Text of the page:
New paper on Indo-Pacific ant biogeography

New paper out on Prenolepis genus group in the Indo-Pacific published in Molecular Phylogenetics and Evolution. The study is a collaboration between many of the usual Pacific ants suspects, and was led by our longtime collaborator Milan Janda and his (now former) student Pavel Matos-Maravi.  They deftly used complex set of analyses to test a series interesting biogeographic hypotheses.  Nice work Pavel and Milan!

New paper on global macro-invasion dynamics

A new paper on global macro-invasion dynamics led by Hanno Seebens, Franz Essl, and the GLONAF group has just come out in PNAS.  We were happy to contribute our GABI data on alien ant emergence and spread over time. Main punch line is that emergence of new invaders comes from expansion of trade networks and environmental change into new source pools and this keeps the rate of new emergence high.  Check it out!

Lab retreat to Iheya

Our lab decided to take a trip to Iheya island the second week of December 2017, in order to explore different parts of Okinawa, but also to celebrate the end of Cong’s PhD defense and Yuka’s proposal defense.

The island is full of goats and sculptures made from marine debris. We also visited a cave, a beach, hiked to the top of a small mountain, and had some good food and drinks.

Nick (our post-doc who does a lot of research on acoustics and birds) also did some bird watching on the island, and below is a list of birds he saw on Iheya:

Eurasian Teal
Chinese Turtle Dove
Japanese Bush Warbler
Pale Thrush
Blue Rock Thrush
Japanese White-eye
Grey faced Buzzard
Japanese Sparrowhawk
Japanese Wood Pigeon
Little Grebe
Great grey egret
Little egret
Pacific Swallow
Intermediate Egret
Zitting Cisticola
Daurian Redstart
Tufted Duck

Apart from bird watching, Takuma (our technician leading the field team who is a great taxonomist) also collected insects during our hike.

Until next time, Iheya!

(Most images taken by Cong Liu)

Listening to ecosystems: New study published using acoustic monitoring to study Okinawa’s “Soundscape”

At every OKEON site there is a small green box attached to a tree. These boxes are acoustic monitors, and they are recording natural sounds almost constantly. As part of the OKEON project, we use these natural sound recordings, or “soundscapes”, as a way of monitoring biodiversity.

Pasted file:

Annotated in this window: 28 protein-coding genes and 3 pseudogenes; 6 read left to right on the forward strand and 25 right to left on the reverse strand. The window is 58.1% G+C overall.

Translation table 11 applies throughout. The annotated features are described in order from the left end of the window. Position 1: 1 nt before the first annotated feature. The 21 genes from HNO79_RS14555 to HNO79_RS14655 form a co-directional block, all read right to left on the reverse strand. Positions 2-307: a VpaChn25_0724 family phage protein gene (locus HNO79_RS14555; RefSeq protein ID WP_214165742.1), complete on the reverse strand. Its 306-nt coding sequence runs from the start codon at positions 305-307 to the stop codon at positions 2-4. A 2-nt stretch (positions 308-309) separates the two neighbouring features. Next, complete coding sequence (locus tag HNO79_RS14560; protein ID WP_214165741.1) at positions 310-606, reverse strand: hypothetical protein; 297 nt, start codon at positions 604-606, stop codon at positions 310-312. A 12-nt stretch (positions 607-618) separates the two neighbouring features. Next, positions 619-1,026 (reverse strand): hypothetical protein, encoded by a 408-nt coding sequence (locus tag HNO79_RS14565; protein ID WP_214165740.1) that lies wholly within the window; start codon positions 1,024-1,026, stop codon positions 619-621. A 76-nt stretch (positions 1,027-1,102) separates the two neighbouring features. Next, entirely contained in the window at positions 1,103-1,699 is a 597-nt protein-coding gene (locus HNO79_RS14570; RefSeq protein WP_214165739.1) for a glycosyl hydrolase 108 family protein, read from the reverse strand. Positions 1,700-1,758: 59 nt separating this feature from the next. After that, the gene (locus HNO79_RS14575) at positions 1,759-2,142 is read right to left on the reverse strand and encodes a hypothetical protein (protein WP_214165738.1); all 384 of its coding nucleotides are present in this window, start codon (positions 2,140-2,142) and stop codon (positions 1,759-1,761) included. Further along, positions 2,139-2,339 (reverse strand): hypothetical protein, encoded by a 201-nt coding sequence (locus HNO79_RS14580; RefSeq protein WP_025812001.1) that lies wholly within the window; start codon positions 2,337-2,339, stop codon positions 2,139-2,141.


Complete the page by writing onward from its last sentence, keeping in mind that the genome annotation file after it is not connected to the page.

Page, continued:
Sam Ross sets up an acoustic monitoring device at the OIST field site.

We collect more than 1 terabyte of audio data every week. If you wanted to listen to all of the recordings we’ve made so far, it would take you about 8 years… if you listened all day and never went to sleep. To sort through all this audio data, we use two approaches. First, we break the sounds up into sounds at different frequencies (i.e., pitch). This lets us get a big picture view of when and where animals are active on Okinawa. Second, we use machine learning to train our computers to detect species in which we are interested. This helps us understand more about which particular species are in each area of the island, and how their behavior varies across the year.

In many parts of Okinawa, humans and nature live close together. Managing this interaction is important for preserving wild populations of plants and animals.

Ultimately, our project aims to understand the ways that human activity affects Okinawa’s wildlife, and how we can better protect these species in the future. For more information (including videos), please see the OIST press release. A link to the study can be found here.

New paper on 3D ant systematics

We have a new paper out today in ZooKeys revising the doryline genus Zasphinctus in the Afrotropical region. Led by Paco Hita Garcia, we do a deep dive into using microCT and 3D data for ant taxonomy. In previous recent papers, we provided 3D models and virtual type specimens to support taxonomic work. Here we go further and exploit more fully the power of micro-CT to discover and examine characters useful for systematics and the 3D representation of virtual specimens.

The three species are named after three important figures in biodiversity conservation. We named one after former US President Barack Obama, for his role in protecting natural areas. The species was found within a few kilometers of Obama’s father’s village in Kenya. The second species was named after E.O. Wilson, discovered from Gorongosa National Park, Mozambique, where he and his foundation have done a lot of work over recent years. The third species is named after Nigerian environmental activist Ken Saro-Wiwa.

Read the paper.

Interact with the 3D models on Sketchfab.

OIST media release.